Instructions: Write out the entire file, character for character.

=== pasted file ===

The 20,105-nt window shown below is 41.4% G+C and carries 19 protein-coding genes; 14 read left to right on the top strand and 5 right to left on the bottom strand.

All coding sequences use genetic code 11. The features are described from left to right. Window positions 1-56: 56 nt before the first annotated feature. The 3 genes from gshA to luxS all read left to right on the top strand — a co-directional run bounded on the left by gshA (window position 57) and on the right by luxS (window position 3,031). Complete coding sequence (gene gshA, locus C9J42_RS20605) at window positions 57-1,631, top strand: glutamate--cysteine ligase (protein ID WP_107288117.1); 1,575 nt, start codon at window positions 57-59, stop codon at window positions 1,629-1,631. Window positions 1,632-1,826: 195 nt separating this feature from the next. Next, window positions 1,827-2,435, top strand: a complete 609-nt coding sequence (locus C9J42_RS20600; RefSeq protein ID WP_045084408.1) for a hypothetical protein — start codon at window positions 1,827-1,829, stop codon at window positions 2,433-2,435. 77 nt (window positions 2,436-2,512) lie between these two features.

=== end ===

The 20,105-nt window shown below is 41.4% G+C and carries 19 protein-coding genes; 14 read left to right on the top strand and 5 right to left on the bottom strand.

All coding sequences use genetic code 11. The features are described from left to right. Window positions 1-56: 56 nt before the first annotated feature. The 3 genes from gshA to luxS all read left to right on the top strand — a co-directional run bounded on the left by gshA (window position 57) and on the right by luxS (window position 3,031). Complete coding sequence (gene gshA, locus C9J42_RS20605) at window positions 57-1,631, top strand: glutamate--cysteine ligase (protein ID WP_107288117.1); 1,575 nt, start codon at window positions 57-59, stop codon at window positions 1,629-1,631. Window positions 1,632-1,826: 195 nt separating this feature from the next. Next, window positions 1,827-2,435, top strand: a complete 609-nt coding sequence (locus C9J42_RS20600; RefSeq protein ID WP_045084408.1) for a hypothetical protein — start codon at window positions 1,827-1,829, stop codon at window positions 2,433-2,435. 77 nt (window positions 2,436-2,512) lie between these two features.